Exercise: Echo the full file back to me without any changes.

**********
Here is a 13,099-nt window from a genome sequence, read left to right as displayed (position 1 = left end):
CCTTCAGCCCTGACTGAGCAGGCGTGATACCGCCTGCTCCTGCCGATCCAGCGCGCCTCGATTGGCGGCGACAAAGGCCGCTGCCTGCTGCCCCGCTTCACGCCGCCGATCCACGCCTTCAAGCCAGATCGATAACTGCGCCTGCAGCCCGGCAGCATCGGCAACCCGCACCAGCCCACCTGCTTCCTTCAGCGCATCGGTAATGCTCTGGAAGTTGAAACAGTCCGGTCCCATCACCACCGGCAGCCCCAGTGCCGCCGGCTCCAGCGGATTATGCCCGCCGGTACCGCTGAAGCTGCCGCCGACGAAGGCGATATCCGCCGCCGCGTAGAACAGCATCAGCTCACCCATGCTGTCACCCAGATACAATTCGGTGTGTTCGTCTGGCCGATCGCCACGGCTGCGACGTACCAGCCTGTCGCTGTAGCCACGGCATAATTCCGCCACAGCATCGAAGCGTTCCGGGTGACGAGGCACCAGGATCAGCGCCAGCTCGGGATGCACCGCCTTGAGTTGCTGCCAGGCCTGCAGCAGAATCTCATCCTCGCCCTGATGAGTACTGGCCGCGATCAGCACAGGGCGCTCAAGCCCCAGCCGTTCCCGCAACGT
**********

Here is a 13,099-nt window from a genome sequence, read left to right as displayed (position 1 = left end):
CCTTCAGCCCTGACTGAGCAGGCGTGATACCGCCTGCTCCTGCCGATCCAGCGCGCCTCGATTGGCGGCGACAAAGGCCGCTGCCTGCTGCCCCGCTTCACGCCGCCGATCCACGCCTTCAAGCCAGATCGATAACTGCGCCTGCAGCCCGGCAGCATCGGCAACCCGCACCAGCCCACCTGCTTCCTTCAGCGCATCGGTAATGCTCTGGAAGTTGAAACAGTCCGGTCCCATCACCACCGGCAGCCCCAGTGCCGCCGGCTCCAGCGGATTATGCCCGCCGGTACCGCTGAAGCTGCCGCCGACGAAGGCGATATCCGCCGCCGCGTAGAACAGCATCAGCTCACCCATGCTGTCACCCAGATACAATTCGGTGTGTTCGTCTGGCCGATCGCCACGGCTGCGACGTACCAGCCTGTCGCTGTAGCCACGGCATAATTCCGCCACAGCATCGAAGCGTTCCGGGTGACGAGGCACCAGGATCAGCGCCAGCTCGGGATGCACCGCCTTGAGTTGCTGCCAGGCCTGCAGCAGAATCTCATCCTCGCCCTGATGAGTACTGGCCGCGATCAGCACAGGGCGCTCAAGCCCCAGCCGTTCCCGCAACGT